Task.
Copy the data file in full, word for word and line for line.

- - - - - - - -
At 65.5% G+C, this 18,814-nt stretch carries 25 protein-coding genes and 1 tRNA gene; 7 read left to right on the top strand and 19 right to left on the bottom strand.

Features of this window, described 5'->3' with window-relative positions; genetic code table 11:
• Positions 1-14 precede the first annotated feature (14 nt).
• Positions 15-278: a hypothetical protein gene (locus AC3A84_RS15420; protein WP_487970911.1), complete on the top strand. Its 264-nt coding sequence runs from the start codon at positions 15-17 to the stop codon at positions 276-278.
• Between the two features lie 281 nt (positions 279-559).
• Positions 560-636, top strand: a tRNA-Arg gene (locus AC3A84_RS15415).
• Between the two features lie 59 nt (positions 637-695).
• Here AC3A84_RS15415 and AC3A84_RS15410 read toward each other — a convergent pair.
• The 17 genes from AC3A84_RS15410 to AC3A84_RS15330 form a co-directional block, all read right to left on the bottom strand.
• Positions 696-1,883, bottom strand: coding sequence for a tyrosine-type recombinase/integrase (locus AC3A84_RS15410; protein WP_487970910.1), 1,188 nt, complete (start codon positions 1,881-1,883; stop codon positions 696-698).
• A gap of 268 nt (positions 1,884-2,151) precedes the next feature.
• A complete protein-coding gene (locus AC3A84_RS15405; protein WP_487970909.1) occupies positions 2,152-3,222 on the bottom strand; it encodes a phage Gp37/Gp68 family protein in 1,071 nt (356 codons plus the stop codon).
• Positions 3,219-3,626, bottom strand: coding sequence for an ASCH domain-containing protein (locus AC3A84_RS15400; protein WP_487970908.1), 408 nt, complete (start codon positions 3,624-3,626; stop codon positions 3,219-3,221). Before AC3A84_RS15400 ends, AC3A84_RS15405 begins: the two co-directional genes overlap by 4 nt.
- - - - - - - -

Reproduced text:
At 65.5% G+C, this 18,814-nt stretch carries 25 protein-coding genes and 1 tRNA gene; 7 read left to right on the top strand and 19 right to left on the bottom strand.

Features of this window, described 5'->3' with window-relative positions; genetic code table 11:
• Positions 1-14 precede the first annotated feature (14 nt).
• Positions 15-278: a hypothetical protein gene (locus AC3A84_RS15420; protein WP_487970911.1), complete on the top strand. Its 264-nt coding sequence runs from the start codon at positions 15-17 to the stop codon at positions 276-278.
• Between the two features lie 281 nt (positions 279-559).
• Positions 560-636, top strand: a tRNA-Arg gene (locus AC3A84_RS15415).
• Between the two features lie 59 nt (positions 637-695).
• Here AC3A84_RS15415 and AC3A84_RS15410 read toward each other — a convergent pair.
• The 17 genes from AC3A84_RS15410 to AC3A84_RS15330 form a co-directional block, all read right to left on the bottom strand.
• Positions 696-1,883, bottom strand: coding sequence for a tyrosine-type recombinase/integrase (locus AC3A84_RS15410; protein WP_487970910.1), 1,188 nt, complete (start codon positions 1,881-1,883; stop codon positions 696-698).
• A gap of 268 nt (positions 1,884-2,151) precedes the next feature.
• A complete protein-coding gene (locus AC3A84_RS15405; protein WP_487970909.1) occupies positions 2,152-3,222 on the bottom strand; it encodes a phage Gp37/Gp68 family protein in 1,071 nt (356 codons plus the stop codon).
• Positions 3,219-3,626, bottom strand: coding sequence for an ASCH domain-containing protein (locus AC3A84_RS15400; protein WP_487970908.1), 408 nt, complete (start codon positions 3,624-3,626; stop codon positions 3,219-3,221). Before AC3A84_RS15400 ends, AC3A84_RS15405 begins: the two co-directional genes overlap by 4 nt.